Romania came out from behind the Iron Curtain over 25 years ago, but it’s still a country with one foot in the past as it moves resolutely into the future. It’s all factories and multinational corporations and big box stores and neo-Gothic McMansions built by Roma families next to crumbling grey apartment blocs and roads clogged with flocks of sheep and an inscrutable bureaucracy that would make Kafka’s head spin. We experienced all this and more during our last visit to Romania, where my husband and I were setting up a new factory. Here’s a story about doing business in Romania, the new land of unbridled opportunity.
“We have a map,” the man at check-in to our backpacker bungalow hotel told us, lowering his voice slightly, his tone conspiratorial. “A map to the secret beach. It’s not that easy to get there, but it’s not far.”
Right, I’ve seen that movie. So has everyone else who goes to Thailand. I didn’t believe him until we followed his map to a perfect secret beach, and now I’ve got the pictures to prove it. Continue reading “A Secret Beach”
Beaches. Island hopping. Kayaking. Snorkeling and Scuba diving. Buddhist temples. Monk chat. Night markets. Street Food. Elephant sanctuaries. Hiking. White-water rafting. Zip-lining through the jungle canopy. ATV tours. Massage. Exploring ancient cities. Whizzing through traffic on a scooter. Finding the perfect beach. The Kingdom of Thailand is the top destination in Southeast Asia, and for good reason.
One night in Bangkok, at least for us, and surely for most people who come here, is nothing like the song. It probably was, three decades ago, but Bangkok seems to have since cleaned up its act and grown up. Here’s a story about arriving in Thailand and falling instantly under the city’s spell.
Continue reading “One Night in Bangkok”
How does that song go? “One night in Bangkok makes a hard man humble, not much between despair and ecstasy.”
The same goes for Phuket. But one night in Phuket is one night too many.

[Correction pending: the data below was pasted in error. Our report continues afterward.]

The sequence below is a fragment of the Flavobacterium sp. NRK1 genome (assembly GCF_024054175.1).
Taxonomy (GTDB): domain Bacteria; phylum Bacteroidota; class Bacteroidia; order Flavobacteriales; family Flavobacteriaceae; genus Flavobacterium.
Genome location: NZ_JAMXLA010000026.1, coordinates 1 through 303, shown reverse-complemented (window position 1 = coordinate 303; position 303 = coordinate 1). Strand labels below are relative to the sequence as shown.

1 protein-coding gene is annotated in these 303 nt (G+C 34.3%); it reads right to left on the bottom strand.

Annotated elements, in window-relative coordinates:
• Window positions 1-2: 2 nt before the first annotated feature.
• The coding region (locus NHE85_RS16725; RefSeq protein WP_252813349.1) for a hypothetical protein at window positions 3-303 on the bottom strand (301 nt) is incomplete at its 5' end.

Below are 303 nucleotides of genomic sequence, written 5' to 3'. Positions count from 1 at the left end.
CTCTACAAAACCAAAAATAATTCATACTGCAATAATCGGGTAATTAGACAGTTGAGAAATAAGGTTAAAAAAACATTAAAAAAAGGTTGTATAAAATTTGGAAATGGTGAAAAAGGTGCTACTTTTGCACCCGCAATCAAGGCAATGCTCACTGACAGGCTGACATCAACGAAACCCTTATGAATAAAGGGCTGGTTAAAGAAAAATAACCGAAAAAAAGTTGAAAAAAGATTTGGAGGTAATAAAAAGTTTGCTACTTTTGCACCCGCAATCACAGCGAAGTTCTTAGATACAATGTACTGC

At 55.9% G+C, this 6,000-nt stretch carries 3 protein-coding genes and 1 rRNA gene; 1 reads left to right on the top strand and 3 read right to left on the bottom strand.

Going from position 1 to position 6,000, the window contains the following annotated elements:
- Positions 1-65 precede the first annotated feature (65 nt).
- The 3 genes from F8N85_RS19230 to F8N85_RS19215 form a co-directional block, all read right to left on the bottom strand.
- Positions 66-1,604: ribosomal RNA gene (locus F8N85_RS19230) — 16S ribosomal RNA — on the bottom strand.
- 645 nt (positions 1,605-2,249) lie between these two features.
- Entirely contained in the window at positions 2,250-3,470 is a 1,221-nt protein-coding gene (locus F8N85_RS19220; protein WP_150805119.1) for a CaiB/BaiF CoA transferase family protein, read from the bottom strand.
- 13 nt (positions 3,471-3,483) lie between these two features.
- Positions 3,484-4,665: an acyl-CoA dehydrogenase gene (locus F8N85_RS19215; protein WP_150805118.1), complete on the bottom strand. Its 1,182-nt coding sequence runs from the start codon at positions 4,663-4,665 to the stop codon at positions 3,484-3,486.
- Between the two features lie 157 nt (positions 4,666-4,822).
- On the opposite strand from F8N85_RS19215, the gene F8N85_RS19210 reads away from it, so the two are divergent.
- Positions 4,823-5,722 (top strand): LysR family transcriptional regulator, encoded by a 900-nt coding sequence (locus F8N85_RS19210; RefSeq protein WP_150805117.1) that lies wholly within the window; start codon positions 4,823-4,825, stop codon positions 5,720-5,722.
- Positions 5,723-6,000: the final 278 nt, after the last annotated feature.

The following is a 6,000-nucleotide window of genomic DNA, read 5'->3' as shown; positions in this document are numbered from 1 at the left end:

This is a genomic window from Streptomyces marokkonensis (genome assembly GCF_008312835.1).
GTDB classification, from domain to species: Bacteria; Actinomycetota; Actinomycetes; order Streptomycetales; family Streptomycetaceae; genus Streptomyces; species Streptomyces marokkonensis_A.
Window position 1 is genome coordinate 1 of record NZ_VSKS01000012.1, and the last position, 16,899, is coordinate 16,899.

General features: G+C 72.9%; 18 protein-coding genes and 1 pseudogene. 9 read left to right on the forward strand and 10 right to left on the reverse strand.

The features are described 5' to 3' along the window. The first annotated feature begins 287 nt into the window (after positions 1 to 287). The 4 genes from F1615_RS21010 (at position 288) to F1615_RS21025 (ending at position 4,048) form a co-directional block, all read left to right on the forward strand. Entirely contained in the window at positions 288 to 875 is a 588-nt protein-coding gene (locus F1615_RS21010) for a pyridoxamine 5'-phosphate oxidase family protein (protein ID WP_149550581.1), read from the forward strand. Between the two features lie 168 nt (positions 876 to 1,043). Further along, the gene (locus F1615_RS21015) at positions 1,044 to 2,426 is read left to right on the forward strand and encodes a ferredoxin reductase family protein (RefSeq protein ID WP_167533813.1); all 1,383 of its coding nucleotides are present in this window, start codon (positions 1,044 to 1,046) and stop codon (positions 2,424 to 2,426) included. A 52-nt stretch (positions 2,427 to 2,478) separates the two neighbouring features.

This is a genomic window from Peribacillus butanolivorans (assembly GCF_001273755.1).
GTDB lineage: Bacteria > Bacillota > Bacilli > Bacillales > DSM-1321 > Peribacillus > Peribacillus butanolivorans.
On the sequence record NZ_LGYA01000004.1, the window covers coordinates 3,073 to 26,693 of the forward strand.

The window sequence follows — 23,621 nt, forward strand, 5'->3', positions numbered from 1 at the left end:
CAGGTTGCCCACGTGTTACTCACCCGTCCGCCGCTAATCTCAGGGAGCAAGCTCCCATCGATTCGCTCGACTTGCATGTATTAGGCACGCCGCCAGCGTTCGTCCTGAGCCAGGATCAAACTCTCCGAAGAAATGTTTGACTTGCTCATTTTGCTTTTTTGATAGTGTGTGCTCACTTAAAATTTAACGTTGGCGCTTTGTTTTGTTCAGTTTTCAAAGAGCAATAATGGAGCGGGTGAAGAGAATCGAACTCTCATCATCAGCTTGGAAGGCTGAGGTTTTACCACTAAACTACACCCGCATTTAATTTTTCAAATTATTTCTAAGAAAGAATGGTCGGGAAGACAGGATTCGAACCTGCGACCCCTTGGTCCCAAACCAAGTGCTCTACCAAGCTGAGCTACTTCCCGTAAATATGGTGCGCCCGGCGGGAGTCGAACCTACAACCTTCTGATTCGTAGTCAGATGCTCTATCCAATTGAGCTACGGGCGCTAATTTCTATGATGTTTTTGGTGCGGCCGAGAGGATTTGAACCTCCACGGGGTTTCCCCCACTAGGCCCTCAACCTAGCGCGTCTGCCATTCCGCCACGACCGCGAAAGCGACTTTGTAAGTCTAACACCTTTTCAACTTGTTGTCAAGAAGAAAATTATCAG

This was one of the best things I did in Thailand: kayaking through the unnamed mangroves on Tha Lane Bay in the Krabi region on Christmas morning. Continue reading “Tha Lane Bay, Krabi, Thailand”
The summer after my freshman year of college, I traveled to Cuba as a student in a course focusing on sustainable agricultural systems. Why? Well, for many reasons, really: to practice my Spanish, to learn something (anything) about agriculture, to see a new country. I’ll be honest, though. There was really only one reason I had for choosing Cuba.
At that time, it was forbidden. Continue reading “Cuba: Prohibida la entrada”
Florence is a city by which you measure your life every time you return.
On my first visit, the city made clear the tasks ahead in growing up. Not just becoming an adult, but a citizen of the world, as I so deeply wanted to be. And it sent me on my way with a parting kiss, a small souvenir of what was yet to come. Continue reading “Florence, 15 Years Older”
I was only 15 the first time I visited Florence, when I traveled there with class of high schoolers (and their parents) on one of those fully supervised, completely American Grand Tours of Europe meant to turn us into cultured young ladies and gentlemen in 10 days flat. Florence, perhaps the grandest city on the Grand Tour, was one of the last stops, and a new beginning for me.